Brazilian prison gang, the PCC, has laundered an estimated $15 million of drug money through accounts opened by relatives of jailed members, demonstrating the growing sophistication of the gang’s criminal tactics.
The money-laundering scheme was exposed as a result of “Operation Welfare," a series of police raids across the state of São Paulo targeting suspects associated with the First Capital Command (Primeiro Comando da Capital – PCC). Arrested during the operation were 35 people, including 19 women.
SEE ALSO: First Capital Command (PCC) Profile
According to the São Paulo police, the scheme worked by bribing visitors of detainees to allow the deposit and transfer PCC money through their bank accounts. These visitors, mostly wives and girlfriends of newer gang members, were offered assistance with transport, rent and medical expenses in exchange for their collaboration.
In this way, the PCC is believed to have laundered at least $280,000 per month from drug trafficking since 2013.
Among those arrested in the raids was a criminal known as “Motoboy," believed to be responsible for administering the scheme. Motoboy coordinated with PCC cells inside the state’s prisons to enlist the visitors, and then coordinated the withdrawal of the money channeled through their accounts.
InSight Crime Analysis
Although the PCC has long maintained a large-scale drug trafficking network, the sums laundered through this system provide fresh evidence of the sheer scale of these operations and the elaborate mechanisms used to conceal them.
The prison gang, formed in the early 1990s, first entered the drug trade by coordinating trafficking inside Brazil's jails. By 2012, the group's drug trafficking profits had ballooned to $32 million a year. The PCC has since expanded its operations across the continent.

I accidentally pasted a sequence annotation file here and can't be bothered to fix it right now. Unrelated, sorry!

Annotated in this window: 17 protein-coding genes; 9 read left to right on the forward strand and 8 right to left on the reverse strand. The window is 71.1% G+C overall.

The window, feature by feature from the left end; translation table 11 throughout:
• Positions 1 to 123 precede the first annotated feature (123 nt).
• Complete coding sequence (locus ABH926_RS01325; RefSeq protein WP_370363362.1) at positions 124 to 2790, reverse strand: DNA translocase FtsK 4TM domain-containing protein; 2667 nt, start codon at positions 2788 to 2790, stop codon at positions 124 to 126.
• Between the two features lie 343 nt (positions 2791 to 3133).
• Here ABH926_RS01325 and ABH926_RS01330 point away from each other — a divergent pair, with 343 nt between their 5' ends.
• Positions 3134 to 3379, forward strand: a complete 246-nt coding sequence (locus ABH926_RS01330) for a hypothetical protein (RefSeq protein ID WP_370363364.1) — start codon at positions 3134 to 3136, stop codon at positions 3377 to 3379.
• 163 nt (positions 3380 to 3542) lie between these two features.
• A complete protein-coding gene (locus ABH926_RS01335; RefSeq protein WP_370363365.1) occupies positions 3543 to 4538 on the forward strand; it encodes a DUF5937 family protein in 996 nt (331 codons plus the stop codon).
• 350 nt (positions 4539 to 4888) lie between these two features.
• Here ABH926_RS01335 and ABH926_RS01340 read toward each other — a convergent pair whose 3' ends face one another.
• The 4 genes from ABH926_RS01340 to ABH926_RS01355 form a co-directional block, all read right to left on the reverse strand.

Ledgers seized in 2018 revealed that the PCC had developed large-scale money laundering strategies, including through currency exchange businesses and gas stations purchased with illicit funds. The recent bust shows that the group is also laundering millions through mechanisms that are more subtle and harder to trace.
The scheme builds on the PCC’s history of exploiting imprisoned members and their female relatives. The group charges “union dues” from members in jail, and in 2015 was found to be bribing women to deliver information and communications devices to detainees.
These patterns of exploitation are becoming increasingly common across the continent. In Guatemala, for instance, gangs have been found to be using the bank accounts of their wives and girlfriends to launder the profits from extortion.